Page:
From the “Day of the Killer Tomatoes” department comes this curious story from the AMERICAN CHEMICAL SOCIETY about food science and making tomatoes great again…at least the store bought ones.
Why are so many supermarket tomatoes tasteless and rock hard? In the 1990s, breeders developed a tomato that produces less of the hormone ethylene, so they stay hardened for shipping and then ripen in store. That delayed ripening combined with other breeding moves have made tomatoes bigger, redder and great for shipping, but also less satisfying in salad. This video shows how scientists are learning how tomatoes mature so that soon you may see and taste totally terrific tomatoes at the supermarket. Watch the latest Speaking of Chemistry video.
Folks who are familiar with the delicious flavor and texture of a freshly picked, vine-ripened tomato often feel betrayed by the hard, bland, red orbs sold in many supermarket produce aisles.
But a tomato flavor revival may be in store thanks to a group of researchers led by the University of Florida’s Harry Klee. The scientists sequenced the genome of 398 wild, heirloom, and supermarket tomato varieties. With the help of human taste panelists, they then identified the 28 most pleasurable tomato flavor and odor chemicals, including leafy geranylacetone, floral β-ionone, and citrusy 6-methyl-5-hepten-2-one. Most supermarket tomatoes have much lower levels of 13 of these appealing molecules than heirloom varieties have, Klee says (Science 2017, DOI: 10.1126/science.aal1556).
To figure out which regions of the tomato genome are responsible for the biosynthesis of these desirable compounds, the team turned to tomato varieties that make them at high levels. The work provides a chemical and genetic road map to improved tomato flavor, Klee says.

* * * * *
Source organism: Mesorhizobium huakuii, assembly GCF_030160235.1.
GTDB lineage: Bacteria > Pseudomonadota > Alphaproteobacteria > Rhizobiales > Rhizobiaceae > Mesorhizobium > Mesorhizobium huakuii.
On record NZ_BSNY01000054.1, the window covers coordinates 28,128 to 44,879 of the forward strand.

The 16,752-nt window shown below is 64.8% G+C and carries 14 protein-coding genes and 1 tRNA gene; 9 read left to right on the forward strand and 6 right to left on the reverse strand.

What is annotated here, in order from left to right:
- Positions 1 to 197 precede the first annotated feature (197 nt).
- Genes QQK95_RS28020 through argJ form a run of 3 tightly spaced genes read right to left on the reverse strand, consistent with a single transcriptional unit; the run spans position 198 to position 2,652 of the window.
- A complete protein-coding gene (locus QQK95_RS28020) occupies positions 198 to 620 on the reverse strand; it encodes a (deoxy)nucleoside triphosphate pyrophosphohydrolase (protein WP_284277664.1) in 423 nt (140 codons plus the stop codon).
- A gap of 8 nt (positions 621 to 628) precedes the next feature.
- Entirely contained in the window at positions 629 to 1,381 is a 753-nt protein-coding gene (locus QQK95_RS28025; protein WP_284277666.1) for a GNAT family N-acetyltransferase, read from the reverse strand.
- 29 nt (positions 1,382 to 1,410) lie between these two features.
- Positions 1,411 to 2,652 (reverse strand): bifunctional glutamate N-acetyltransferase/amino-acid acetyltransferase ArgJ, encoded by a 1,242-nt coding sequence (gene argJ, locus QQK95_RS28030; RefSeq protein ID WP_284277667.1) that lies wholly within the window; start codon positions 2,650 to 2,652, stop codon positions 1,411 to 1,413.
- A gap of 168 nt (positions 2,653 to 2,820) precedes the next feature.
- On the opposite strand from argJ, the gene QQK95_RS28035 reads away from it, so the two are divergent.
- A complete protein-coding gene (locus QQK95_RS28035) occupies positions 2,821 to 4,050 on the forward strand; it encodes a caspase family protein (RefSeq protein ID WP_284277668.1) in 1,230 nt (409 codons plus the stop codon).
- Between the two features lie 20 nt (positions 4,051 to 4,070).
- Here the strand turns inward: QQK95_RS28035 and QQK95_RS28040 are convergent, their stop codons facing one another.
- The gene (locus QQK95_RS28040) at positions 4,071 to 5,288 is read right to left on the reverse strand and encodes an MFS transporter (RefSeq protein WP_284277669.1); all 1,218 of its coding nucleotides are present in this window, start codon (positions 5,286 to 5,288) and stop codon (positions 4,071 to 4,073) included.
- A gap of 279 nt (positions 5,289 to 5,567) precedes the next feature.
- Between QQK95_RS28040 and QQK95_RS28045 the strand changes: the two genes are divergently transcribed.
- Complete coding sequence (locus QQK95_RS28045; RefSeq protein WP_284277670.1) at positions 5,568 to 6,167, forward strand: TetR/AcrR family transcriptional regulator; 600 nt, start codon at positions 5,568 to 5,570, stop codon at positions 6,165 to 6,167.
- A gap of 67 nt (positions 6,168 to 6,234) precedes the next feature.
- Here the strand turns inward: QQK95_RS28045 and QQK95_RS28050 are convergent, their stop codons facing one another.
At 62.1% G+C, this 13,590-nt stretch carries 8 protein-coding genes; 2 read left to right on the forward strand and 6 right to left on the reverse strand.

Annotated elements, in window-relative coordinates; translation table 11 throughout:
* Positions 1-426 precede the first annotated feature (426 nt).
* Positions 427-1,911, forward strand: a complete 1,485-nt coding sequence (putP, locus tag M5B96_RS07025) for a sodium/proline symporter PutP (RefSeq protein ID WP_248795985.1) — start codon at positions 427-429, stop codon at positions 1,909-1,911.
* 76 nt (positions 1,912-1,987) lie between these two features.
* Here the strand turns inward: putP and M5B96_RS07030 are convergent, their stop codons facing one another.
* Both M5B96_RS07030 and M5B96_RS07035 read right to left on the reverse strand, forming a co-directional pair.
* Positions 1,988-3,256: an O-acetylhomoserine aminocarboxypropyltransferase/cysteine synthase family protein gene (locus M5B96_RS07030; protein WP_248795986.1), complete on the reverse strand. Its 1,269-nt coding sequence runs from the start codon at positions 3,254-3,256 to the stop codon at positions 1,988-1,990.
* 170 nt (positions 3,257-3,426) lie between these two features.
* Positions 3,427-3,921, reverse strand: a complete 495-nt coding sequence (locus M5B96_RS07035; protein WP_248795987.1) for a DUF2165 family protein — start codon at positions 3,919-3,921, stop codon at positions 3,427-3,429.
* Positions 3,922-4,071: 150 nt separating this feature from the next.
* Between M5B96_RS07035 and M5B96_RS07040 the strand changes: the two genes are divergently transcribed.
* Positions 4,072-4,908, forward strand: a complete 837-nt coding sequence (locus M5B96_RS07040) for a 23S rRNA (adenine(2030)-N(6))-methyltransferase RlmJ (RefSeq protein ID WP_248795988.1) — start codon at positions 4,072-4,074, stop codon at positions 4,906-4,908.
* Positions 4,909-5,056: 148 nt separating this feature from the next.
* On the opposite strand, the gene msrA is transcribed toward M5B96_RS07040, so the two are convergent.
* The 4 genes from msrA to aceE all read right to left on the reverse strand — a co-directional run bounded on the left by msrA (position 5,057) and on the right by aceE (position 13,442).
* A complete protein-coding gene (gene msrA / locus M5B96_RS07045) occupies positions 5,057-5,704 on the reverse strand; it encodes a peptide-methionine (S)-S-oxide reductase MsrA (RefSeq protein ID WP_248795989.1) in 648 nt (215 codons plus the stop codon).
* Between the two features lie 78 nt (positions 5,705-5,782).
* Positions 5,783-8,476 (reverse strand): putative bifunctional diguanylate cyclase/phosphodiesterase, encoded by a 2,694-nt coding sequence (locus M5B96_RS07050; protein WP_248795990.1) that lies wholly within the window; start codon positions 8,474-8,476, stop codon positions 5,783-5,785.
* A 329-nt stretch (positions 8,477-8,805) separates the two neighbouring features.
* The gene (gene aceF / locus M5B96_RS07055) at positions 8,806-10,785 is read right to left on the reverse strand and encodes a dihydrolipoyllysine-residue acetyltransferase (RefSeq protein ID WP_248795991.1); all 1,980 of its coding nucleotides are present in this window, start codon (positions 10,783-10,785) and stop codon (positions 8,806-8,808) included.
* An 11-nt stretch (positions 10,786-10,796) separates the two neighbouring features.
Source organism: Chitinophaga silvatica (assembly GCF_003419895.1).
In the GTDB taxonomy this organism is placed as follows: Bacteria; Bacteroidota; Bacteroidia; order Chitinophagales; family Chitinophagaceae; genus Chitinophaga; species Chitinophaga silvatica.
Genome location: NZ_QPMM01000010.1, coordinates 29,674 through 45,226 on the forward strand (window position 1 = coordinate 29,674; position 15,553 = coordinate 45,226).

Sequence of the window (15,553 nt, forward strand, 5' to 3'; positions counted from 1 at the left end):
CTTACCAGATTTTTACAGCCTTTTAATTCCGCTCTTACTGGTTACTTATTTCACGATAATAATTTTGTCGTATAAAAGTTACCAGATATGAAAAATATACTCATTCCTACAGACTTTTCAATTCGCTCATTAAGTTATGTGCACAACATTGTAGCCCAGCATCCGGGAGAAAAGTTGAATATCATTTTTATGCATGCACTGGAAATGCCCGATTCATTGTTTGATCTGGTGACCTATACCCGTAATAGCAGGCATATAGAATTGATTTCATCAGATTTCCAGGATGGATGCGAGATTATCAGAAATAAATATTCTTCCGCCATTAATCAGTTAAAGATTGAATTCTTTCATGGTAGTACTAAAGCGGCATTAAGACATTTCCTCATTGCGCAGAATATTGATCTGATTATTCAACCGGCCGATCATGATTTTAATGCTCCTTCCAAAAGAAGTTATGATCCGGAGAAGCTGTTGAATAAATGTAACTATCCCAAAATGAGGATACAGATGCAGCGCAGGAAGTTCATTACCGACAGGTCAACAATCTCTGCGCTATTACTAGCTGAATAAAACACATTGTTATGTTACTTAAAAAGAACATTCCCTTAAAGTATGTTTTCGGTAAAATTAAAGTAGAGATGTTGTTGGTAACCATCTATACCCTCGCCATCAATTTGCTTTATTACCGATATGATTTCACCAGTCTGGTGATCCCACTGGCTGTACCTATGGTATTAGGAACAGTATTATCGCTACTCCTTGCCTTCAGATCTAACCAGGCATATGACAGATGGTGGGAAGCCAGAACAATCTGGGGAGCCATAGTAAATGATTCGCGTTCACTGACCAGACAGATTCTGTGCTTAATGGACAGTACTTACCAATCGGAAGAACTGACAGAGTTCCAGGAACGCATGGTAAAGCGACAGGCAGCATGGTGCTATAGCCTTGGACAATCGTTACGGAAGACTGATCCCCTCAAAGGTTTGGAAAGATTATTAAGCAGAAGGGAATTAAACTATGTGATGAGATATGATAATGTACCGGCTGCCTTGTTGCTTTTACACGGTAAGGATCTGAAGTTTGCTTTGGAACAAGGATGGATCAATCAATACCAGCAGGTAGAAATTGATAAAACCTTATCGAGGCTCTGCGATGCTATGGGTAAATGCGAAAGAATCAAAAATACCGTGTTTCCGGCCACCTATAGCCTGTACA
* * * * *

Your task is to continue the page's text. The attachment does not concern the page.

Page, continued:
The team’s goal was to be able to tell breeders: “Here’s what’s missing, here’s why, and here are the molecular markers you can use to help breed back these lost traits,” Klee tells C&EN. “We are trying to push the flavor calendar back decades to recapture the characteristics that were present in tomatoes in the first half of the 20th century.”
In recent decades, tomatoes have become America’s favorite fresh produce, now topping the fruit and vegetable industry with nearly 10% market share. With such high demand, breeders began focusing on making tomatoes that looked good and shipped well without considering the impact on taste, says James Giovannoni, a research scientist at USDA.
For example, most supermarket tomatoes have a genetic mutation that partially delays the production of ripening hormones, thereby adding one to two weeks of shelf life. An unintended consequence of the mutation, however, is that flavor and sugar production are also diminished. Meanwhile, when breeders selected for fruit with a uniform red color, they did not realize that the splotchy green patches on wild and heirloom varieties that they got rid of contain chloroplasts essential for sweetness and flavor production, Giovannoni says.
The new study builds on these discoveries by taking a genome-wide look at the chemistry and genetics of hundreds of tomato varieties and connecting the fruit’s chemistry with people’s preferences. The researchers also discovered that when breeders selected for larger fruits, the added girth came at the expense of sweetness: The enzymes required for sugar production got redirected toward bulking up.
“I don’t know if it’s possible to make a supermarket tomato that tastes exactly like it was grown in your own garden,” Giovannoni says, “but I have no doubt that this work can help breeders make supermarket tomatoes a lot better than they are now.”